“We’re following all these precautions very carefully to ensure everyone’s safety but still allow the public to see the candidates in a true debate,” said Nancy Karibjanian, director of the CPC.

“It’s not really a debate unless the candidates are face to face, and we feel a responsibility to offer this kind of public forum in Delaware each election year.”

Featured Public affairs Scene About Town

Influence & Integrity in American Politics

The Founder’s Folio is an editorial series for Delaware Live by Founder and DE Entrepreneur and Family Businessman Chris L. Kenny. You can visit his website and blog at

Our political season is in full swing. We are bombarded daily with political ads, breaking news and trending topics. Our national media platforms court sponsors to fill their 30-second commercial slots, selling them on their massive audiences who are tuned in eating the popcorn. In turn, candidates spend exorbitant amounts of money to communicate their side of the story and to compete for the control of the narrative. To fund these complex campaigns requires significant resources, and to have any shot at any level of office—whether it be local, state or federal—you have two choices: compete for what you feel is right in the competition of ideas that is our Democracy or step aside.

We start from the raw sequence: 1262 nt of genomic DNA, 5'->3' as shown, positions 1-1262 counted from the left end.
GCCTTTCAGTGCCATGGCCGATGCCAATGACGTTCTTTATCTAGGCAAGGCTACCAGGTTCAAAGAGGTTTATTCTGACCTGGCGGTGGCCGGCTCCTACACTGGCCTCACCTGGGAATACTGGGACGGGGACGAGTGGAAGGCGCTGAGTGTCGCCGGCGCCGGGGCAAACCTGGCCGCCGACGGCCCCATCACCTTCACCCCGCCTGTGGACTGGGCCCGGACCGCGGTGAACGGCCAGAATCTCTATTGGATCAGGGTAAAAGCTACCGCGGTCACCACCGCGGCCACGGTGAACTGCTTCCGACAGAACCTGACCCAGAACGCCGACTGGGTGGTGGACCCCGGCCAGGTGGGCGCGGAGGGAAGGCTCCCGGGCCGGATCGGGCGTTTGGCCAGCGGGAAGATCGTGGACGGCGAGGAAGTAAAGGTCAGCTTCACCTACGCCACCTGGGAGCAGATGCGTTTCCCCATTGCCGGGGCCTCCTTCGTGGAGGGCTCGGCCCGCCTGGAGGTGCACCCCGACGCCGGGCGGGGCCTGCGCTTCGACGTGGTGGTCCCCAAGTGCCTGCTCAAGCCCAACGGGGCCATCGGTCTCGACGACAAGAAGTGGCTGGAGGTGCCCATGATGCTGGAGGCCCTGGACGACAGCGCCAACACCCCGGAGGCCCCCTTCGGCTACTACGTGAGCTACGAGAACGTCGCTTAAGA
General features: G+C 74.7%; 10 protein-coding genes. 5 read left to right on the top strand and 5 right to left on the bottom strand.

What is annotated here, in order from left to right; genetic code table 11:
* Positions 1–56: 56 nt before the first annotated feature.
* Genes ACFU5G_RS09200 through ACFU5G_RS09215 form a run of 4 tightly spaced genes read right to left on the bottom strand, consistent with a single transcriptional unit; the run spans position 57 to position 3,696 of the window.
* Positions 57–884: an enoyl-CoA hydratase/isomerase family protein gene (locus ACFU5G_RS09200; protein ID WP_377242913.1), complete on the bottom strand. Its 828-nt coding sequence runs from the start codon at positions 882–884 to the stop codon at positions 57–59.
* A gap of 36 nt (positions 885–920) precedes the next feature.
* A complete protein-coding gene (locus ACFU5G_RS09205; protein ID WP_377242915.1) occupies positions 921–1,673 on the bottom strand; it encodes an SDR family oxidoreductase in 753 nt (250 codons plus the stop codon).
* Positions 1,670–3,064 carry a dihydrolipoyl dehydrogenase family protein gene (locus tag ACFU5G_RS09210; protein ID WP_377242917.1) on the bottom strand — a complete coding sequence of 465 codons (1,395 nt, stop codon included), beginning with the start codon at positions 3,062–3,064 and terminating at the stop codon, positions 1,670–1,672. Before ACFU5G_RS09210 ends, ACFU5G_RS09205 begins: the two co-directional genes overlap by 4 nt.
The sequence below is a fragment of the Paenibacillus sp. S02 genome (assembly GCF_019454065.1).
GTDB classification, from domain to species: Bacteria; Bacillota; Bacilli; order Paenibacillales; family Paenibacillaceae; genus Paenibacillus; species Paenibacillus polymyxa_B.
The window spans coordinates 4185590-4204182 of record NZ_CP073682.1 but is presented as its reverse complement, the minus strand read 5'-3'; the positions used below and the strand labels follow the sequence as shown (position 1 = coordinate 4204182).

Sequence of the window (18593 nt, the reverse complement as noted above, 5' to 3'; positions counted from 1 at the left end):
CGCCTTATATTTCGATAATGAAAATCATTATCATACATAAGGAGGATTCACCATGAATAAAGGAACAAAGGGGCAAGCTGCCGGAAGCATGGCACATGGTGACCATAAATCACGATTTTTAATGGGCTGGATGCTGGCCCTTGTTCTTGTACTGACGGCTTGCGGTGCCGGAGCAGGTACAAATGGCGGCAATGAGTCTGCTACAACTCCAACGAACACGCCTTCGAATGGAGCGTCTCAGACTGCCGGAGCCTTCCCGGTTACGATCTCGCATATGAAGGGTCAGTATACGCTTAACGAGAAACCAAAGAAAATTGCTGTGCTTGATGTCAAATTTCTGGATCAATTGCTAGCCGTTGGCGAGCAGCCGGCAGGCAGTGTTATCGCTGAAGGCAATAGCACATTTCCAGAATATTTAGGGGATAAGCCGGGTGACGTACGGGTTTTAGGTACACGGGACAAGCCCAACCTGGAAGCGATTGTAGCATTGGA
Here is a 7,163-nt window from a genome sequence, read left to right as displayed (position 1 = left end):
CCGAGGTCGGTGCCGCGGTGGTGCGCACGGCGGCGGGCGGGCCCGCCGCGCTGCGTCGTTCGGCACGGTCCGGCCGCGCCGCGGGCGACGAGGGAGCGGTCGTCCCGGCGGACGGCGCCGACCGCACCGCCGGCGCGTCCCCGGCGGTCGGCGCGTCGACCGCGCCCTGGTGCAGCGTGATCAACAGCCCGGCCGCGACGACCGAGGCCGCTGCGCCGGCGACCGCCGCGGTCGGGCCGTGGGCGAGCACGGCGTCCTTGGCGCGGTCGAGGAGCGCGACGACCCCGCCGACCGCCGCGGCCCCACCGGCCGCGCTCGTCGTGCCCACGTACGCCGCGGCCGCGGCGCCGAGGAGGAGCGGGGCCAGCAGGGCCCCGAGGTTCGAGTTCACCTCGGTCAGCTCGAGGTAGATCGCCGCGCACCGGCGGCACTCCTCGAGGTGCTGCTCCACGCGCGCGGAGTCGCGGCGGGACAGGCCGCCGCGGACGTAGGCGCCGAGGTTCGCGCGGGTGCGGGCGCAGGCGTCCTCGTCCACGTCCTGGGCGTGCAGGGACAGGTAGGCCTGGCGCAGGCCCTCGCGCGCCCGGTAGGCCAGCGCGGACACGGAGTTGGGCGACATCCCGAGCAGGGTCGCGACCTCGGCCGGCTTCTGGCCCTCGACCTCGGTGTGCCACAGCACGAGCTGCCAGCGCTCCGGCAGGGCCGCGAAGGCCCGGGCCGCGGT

“How did we get to this point in American Politics?” Many ask. When did money equate to influence in politics? How did money become so intricately involved in politics? Has it always been this way?

The answer that may be surprising to some is quite actually yes. Since the beginning of our nation, money and its influence have consistently played a role in the workings and foundational building blocks of American Government.